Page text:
Musicians have had a hard go of it over the past year and a half or so.
There haven’t been concerts or festivals to play, touring has been put on hold and even the pubs that sometimes host a musician over in the corner during the dinner rush have been operating as “take-out only,” when they could operate at all.
But as part of the Campbell River Art + Earth Festival this year, some of them will be taking to the Campbell River Seawalk this Sunday afternoon to celebrate music once again.
Aug. 25 happens to be International Buskers Day, so Art + Earth Festival coordinator Mike Davies decided to wrangle up a few musicians to serenade those who take to the shoreline that afternoon.
“I can’t think of any better way to celebrate both International Buskers Day and the return of live music into our lives at the same time,” Davies says. “I mean, how great would it be to go for a walk or bike ride in the fresh air on a Sunday afternoon along the shore and not be able to go for more than a couple of minutes without hearing someone singing and playing their guitar, or banjo, or ukulele, or mandolin, or whatever, sharing their music with the world again?”
The Art + Earth Festival has expanded this year from a one-weekend event in September to a series of events spanning from Earth Day in the spring to World Rivers Day in the fall, and this event serves to fill what the organizers saw as a gap in the programming in previous years.
“When I was brought on as coordinator, one of the things we discussed was that there really needed to be some kind of music involved,” Davies says. “We’ve always had painting and sculpting and weaving and photography and other kinds of art, but music is really one of the most central and important artistic mediums in our lives, when you think about it, and we haven’t had enough of that in the festival’s programming.”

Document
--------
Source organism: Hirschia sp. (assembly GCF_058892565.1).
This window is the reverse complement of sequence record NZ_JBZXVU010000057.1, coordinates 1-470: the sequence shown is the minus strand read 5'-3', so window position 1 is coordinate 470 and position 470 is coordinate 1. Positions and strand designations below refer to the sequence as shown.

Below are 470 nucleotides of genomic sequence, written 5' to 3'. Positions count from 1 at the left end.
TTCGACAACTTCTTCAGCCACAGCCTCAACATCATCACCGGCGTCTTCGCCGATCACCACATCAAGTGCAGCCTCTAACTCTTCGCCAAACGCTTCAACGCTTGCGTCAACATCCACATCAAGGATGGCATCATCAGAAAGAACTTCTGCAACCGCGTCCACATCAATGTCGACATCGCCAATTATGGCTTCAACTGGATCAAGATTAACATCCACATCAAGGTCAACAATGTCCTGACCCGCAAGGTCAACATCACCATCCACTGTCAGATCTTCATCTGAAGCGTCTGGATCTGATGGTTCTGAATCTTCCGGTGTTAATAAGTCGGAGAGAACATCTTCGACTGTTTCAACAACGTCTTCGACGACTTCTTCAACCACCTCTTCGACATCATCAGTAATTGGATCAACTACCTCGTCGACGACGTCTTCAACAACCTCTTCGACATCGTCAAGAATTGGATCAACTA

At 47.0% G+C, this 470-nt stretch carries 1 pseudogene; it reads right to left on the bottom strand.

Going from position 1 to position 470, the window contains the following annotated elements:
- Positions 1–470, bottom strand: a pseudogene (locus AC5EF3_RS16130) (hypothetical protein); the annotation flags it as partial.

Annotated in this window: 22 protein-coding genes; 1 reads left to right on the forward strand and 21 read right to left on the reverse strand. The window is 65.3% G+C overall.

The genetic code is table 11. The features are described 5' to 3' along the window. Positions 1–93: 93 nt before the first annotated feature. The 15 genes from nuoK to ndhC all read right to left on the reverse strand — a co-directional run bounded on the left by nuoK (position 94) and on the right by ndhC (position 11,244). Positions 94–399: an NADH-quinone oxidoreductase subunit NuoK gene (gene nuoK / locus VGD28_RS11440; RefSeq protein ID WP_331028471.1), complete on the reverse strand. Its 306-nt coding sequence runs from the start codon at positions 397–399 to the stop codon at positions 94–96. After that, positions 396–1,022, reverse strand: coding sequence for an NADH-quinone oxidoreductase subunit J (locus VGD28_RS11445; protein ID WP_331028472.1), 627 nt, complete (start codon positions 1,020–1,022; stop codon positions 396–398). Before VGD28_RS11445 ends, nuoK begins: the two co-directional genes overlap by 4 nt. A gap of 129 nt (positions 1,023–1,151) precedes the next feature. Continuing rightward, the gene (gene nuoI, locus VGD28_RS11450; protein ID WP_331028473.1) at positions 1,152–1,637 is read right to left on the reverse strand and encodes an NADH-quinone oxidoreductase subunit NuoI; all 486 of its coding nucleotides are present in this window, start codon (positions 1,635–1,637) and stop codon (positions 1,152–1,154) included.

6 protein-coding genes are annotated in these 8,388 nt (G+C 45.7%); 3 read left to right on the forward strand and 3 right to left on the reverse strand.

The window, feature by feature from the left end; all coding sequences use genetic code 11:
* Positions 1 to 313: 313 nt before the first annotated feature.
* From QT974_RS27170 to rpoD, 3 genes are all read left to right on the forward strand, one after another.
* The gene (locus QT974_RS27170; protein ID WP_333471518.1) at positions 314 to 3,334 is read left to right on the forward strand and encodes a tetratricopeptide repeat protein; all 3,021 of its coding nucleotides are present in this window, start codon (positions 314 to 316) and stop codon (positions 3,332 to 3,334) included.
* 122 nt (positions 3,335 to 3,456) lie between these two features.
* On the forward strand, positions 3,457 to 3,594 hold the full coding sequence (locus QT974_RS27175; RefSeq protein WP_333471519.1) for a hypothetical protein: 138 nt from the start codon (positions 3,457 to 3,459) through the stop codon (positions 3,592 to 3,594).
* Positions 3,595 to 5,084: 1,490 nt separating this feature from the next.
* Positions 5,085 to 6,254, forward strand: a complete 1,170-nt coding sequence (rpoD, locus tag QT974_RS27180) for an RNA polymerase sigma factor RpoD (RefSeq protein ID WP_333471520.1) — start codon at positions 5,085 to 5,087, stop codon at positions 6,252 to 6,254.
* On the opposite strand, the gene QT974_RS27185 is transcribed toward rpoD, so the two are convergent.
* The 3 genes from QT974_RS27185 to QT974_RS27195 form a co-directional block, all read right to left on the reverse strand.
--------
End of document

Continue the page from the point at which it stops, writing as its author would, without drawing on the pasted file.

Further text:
And the musicians themselves couldn’t be happier to be involved.
“Everyone I’ve talked to about coming out on Sunday has been super enthusiastic,” Davies says. “I think they’re all missing the audience as much as we’re missing them.”
Local musician Kathryn Jean is one such musician. She says while the lack of performing opportunities have allowed her more time to explore her craft, she’s also very much looking forward to playing for people again.
“This past year and a half has thrown me into the dark, inner, lonely, self reflective paths of what my art, creative process, and expression mean to me on a very personal level,” Jean says. “It challenged me to seek out my inner motivation and find my voice again. But I’ve always enjoyed sharing my original songs at open mic nights and stages, and it will be wonderful to share my songs in public spaces once again.”
Jean, along with Doug Folkins, Trent Noonan, Gibby Nik, David Gauchi and others will be lining the Seawalk on Sunday between Ken Forde Park in Willow Point and Hidden Harbour, so dig through those couch cushions and cup holders for some change to throw their way – although they’ll happily accept bills, too – and head down to the shoreline between 2 and 4 p.m. this Sunday to show them you appreciate their work and are happy to welcome them back to performing.
For more information, visit the event’s Facebook page.